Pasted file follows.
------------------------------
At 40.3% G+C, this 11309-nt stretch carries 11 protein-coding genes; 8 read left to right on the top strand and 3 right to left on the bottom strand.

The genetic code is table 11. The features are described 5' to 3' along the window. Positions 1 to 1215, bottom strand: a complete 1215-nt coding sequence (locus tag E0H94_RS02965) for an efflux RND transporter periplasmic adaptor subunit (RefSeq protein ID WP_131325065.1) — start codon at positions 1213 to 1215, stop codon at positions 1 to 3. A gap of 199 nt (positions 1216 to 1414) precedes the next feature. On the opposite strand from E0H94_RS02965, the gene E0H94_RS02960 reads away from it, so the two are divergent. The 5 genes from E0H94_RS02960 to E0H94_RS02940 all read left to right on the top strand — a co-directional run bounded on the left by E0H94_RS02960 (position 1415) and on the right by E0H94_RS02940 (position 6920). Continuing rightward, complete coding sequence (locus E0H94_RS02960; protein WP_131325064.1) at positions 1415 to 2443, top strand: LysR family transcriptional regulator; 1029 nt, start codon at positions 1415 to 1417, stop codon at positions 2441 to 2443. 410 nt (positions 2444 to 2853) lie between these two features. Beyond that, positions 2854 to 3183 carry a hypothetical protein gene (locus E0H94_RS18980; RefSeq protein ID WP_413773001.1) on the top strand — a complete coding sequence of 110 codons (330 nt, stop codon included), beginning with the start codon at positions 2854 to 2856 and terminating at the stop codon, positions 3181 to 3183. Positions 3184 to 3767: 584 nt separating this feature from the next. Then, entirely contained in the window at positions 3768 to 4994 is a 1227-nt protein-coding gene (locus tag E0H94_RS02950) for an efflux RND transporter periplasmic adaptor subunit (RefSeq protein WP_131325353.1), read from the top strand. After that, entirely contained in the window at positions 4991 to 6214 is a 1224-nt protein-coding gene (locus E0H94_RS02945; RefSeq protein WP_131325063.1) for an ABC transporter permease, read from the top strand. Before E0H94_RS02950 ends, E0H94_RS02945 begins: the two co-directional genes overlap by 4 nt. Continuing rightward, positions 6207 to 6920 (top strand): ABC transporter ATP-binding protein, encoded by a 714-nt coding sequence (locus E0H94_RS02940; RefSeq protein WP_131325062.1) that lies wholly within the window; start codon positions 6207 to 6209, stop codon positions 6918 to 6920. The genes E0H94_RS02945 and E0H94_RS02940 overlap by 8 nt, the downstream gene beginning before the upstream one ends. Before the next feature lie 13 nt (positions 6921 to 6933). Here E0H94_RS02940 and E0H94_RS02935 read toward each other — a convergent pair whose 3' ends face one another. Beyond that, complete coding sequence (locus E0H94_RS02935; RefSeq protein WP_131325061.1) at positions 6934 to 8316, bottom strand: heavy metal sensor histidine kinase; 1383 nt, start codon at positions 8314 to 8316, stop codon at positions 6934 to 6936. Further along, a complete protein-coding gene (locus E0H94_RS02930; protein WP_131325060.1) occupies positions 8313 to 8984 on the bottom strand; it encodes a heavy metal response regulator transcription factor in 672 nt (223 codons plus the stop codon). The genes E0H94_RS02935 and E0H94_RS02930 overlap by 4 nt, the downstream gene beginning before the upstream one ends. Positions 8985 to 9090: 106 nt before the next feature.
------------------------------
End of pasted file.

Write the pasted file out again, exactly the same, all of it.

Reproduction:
At 40.3% G+C, this 11309-nt stretch carries 11 protein-coding genes; 8 read left to right on the top strand and 3 right to left on the bottom strand.

The genetic code is table 11. The features are described 5' to 3' along the window. Positions 1 to 1215, bottom strand: a complete 1215-nt coding sequence (locus tag E0H94_RS02965) for an efflux RND transporter periplasmic adaptor subunit (RefSeq protein ID WP_131325065.1) — start codon at positions 1213 to 1215, stop codon at positions 1 to 3. A gap of 199 nt (positions 1216 to 1414) precedes the next feature. On the opposite strand from E0H94_RS02965, the gene E0H94_RS02960 reads away from it, so the two are divergent. The 5 genes from E0H94_RS02960 to E0H94_RS02940 all read left to right on the top strand — a co-directional run bounded on the left by E0H94_RS02960 (position 1415) and on the right by E0H94_RS02940 (position 6920). Continuing rightward, complete coding sequence (locus E0H94_RS02960; protein WP_131325064.1) at positions 1415 to 2443, top strand: LysR family transcriptional regulator; 1029 nt, start codon at positions 1415 to 1417, stop codon at positions 2441 to 2443. 410 nt (positions 2444 to 2853) lie between these two features. Beyond that, positions 2854 to 3183 carry a hypothetical protein gene (locus E0H94_RS18980; RefSeq protein ID WP_413773001.1) on the top strand — a complete coding sequence of 110 codons (330 nt, stop codon included), beginning with the start codon at positions 2854 to 2856 and terminating at the stop codon, positions 3181 to 3183. Positions 3184 to 3767: 584 nt separating this feature from the next. Then, entirely contained in the window at positions 3768 to 4994 is a 1227-nt protein-coding gene (locus tag E0H94_RS02950) for an efflux RND transporter periplasmic adaptor subunit (RefSeq protein WP_131325353.1), read from the top strand. After that, entirely contained in the window at positions 4991 to 6214 is a 1224-nt protein-coding gene (locus E0H94_RS02945; RefSeq protein WP_131325063.1) for an ABC transporter permease, read from the top strand. Before E0H94_RS02950 ends, E0H94_RS02945 begins: the two co-directional genes overlap by 4 nt. Continuing rightward, positions 6207 to 6920 (top strand): ABC transporter ATP-binding protein, encoded by a 714-nt coding sequence (locus E0H94_RS02940; RefSeq protein WP_131325062.1) that lies wholly within the window; start codon positions 6207 to 6209, stop codon positions 6918 to 6920. The genes E0H94_RS02945 and E0H94_RS02940 overlap by 8 nt, the downstream gene beginning before the upstream one ends. Before the next feature lie 13 nt (positions 6921 to 6933). Here E0H94_RS02940 and E0H94_RS02935 read toward each other — a convergent pair whose 3' ends face one another. Beyond that, complete coding sequence (locus E0H94_RS02935; RefSeq protein WP_131325061.1) at positions 6934 to 8316, bottom strand: heavy metal sensor histidine kinase; 1383 nt, start codon at positions 8314 to 8316, stop codon at positions 6934 to 6936. Further along, a complete protein-coding gene (locus E0H94_RS02930; protein WP_131325060.1) occupies positions 8313 to 8984 on the bottom strand; it encodes a heavy metal response regulator transcription factor in 672 nt (223 codons plus the stop codon). The genes E0H94_RS02935 and E0H94_RS02930 overlap by 4 nt, the downstream gene beginning before the upstream one ends. Positions 8985 to 9090: 106 nt before the next feature.